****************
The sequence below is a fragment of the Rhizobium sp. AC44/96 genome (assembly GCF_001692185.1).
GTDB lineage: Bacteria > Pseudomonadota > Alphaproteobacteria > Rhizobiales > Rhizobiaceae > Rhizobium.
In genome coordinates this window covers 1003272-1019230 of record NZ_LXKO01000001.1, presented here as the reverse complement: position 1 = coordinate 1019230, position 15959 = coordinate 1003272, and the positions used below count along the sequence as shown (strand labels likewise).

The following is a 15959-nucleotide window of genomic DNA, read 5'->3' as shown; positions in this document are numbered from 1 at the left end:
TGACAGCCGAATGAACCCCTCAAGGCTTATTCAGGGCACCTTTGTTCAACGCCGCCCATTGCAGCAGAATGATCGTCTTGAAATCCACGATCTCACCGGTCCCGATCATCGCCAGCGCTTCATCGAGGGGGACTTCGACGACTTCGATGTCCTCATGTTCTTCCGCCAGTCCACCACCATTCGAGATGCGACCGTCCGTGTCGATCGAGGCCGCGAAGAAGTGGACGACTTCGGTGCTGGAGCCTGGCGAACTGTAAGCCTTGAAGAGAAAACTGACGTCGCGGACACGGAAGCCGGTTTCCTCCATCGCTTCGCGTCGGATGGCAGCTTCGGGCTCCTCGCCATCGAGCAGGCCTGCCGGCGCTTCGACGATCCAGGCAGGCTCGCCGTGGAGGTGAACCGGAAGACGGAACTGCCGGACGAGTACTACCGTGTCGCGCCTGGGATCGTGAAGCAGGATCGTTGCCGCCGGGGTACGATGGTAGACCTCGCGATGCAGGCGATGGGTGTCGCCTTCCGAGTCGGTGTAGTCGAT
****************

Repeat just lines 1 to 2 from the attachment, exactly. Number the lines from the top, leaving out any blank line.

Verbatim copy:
The sequence below is a fragment of the Rhizobium sp. AC44/96 genome (assembly GCF_001692185.1).
GTDB lineage: Bacteria > Pseudomonadota > Alphaproteobacteria > Rhizobiales > Rhizobiaceae > Rhizobium.